Schools Don’t Need to Feel Like Prisons

Adopting perimeter security measures that are sturdy yet aesthetically pleasing keeps kids safe while providing a more welcoming atmosphere.
Published: April 30, 2007

Throughout the past 35 years, a dramatic shift has occurred in formal education. Previously, a school was a neighborhood facility that was a gathering place for educational, community and family events, demonstrating an open environment where the strongest security measure used was a hall pass. Lately, however, a campus can at times be more like a lockdown facility where the local children are hand delivered and retrieved. The fear is that a student could be kidnapped, injured, harassed or killed. 

Unfortunately, these vulnerabilities are real, and if left unattended, could be a significant contributor to the demise of our education system. But, as with all other elements of life, we can address these issues, given the availability and knowledge of the proper countermeasures. 

Generally speaking, a post-event reaction at a facility requires the expenditure of unplanned resources on measures that only address the most recent situation and most often provide unsustainable performance. On the other hand, planned physical security measures, such as fences, can offer mitigation against a variety of elements. Different techniques and technology will be required at different facilities, making a canned approach ineffective.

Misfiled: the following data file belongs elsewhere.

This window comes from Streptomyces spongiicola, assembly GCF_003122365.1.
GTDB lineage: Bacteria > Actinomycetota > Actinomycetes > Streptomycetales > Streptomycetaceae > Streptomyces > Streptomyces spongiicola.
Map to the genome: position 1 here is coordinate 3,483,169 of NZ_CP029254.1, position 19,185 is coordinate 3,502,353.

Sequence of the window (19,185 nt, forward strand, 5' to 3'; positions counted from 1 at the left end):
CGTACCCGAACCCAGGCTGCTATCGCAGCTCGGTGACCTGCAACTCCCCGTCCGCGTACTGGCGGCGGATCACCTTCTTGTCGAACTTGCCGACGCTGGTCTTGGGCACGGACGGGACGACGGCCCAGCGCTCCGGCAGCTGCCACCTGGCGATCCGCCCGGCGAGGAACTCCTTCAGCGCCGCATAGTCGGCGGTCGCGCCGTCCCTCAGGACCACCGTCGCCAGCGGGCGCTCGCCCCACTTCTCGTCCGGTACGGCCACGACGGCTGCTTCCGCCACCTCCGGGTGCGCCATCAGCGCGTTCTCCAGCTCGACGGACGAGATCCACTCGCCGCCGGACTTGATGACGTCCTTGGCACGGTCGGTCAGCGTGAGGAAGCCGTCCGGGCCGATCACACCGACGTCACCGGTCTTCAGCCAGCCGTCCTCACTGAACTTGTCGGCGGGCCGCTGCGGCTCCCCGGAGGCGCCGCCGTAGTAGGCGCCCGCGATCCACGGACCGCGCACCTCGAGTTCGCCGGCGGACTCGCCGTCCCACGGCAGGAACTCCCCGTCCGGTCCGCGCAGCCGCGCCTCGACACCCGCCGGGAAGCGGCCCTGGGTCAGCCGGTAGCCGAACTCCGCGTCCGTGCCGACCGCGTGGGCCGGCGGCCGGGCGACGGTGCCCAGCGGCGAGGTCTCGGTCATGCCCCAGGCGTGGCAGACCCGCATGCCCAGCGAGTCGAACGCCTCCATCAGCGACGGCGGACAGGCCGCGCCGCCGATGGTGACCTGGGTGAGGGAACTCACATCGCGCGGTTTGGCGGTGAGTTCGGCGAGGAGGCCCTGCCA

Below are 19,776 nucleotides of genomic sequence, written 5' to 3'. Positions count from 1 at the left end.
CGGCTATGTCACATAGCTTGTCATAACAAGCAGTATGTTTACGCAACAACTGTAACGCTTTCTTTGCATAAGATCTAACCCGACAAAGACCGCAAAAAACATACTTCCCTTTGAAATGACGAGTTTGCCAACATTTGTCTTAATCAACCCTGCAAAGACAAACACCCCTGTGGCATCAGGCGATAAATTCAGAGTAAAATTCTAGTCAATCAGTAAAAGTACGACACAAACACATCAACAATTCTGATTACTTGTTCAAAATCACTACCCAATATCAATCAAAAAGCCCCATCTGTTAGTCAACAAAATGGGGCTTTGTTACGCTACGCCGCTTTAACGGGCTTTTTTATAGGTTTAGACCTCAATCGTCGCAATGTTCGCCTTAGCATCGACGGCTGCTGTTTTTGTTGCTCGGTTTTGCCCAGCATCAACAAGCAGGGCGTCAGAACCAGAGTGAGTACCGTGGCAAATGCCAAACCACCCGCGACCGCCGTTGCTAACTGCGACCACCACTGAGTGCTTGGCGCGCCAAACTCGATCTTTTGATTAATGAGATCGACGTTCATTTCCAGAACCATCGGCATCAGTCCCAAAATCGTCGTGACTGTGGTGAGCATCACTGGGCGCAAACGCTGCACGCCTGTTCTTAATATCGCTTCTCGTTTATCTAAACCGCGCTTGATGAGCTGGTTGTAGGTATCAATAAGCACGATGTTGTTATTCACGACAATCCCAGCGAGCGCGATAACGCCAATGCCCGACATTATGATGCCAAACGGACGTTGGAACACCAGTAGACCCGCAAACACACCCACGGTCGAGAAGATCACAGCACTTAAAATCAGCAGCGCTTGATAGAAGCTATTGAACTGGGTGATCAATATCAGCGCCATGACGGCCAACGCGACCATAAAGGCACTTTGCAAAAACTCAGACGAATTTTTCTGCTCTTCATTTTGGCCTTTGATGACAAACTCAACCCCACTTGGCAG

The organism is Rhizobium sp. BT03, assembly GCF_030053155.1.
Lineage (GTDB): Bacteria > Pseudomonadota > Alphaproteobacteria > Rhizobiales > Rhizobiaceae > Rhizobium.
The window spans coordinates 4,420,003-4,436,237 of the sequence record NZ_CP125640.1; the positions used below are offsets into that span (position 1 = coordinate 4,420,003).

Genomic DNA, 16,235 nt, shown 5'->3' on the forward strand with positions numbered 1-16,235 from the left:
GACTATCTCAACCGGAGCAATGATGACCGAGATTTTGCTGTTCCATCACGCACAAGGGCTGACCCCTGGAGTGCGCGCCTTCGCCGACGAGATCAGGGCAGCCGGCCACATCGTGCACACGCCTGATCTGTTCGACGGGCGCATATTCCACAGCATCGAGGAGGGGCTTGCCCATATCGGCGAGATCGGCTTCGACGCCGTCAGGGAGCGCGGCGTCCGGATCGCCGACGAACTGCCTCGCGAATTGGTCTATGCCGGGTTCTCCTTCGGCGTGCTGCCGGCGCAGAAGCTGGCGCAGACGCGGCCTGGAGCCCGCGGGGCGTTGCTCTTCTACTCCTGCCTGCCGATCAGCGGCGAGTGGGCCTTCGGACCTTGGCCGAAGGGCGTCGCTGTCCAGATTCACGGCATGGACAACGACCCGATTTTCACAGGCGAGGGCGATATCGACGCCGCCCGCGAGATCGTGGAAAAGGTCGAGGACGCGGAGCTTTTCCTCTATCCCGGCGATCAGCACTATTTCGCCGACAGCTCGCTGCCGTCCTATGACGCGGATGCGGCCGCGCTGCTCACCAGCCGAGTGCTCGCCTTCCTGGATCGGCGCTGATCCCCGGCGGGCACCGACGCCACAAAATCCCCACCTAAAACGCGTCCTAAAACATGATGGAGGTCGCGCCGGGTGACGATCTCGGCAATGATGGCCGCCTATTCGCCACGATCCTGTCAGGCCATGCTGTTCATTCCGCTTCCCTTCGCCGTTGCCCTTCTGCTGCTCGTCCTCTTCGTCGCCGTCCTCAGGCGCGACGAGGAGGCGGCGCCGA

But wait — how will the completed security system look to those attending the facility and to the neighbors? Has the school secured the grounds but killed the aesthetic appeal of the facility and its surroundings? All of these things need to be considered — and oh, yeah, how about the budget? 

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Fencing Can Help Campuses Detect, Deter and Delay Criminals
Terrorism is not limited to our global enemies attempting to disrupt our way of life through the destruction of petrochemical plants that provide our oil, financial data centers that house our most critical personal information, and random detonations in common gathering places to instill fear into our citizens. Terrorism includes students bringing weapons onto the campus for showmanship or intent to harm others. 

Access control is one of the most common ways to start addressing all of these issues for any type of facility. Let’s take a moment to see how these situations can be reasonably addressed without having a fundraiser or passing a bond issue to pay for them.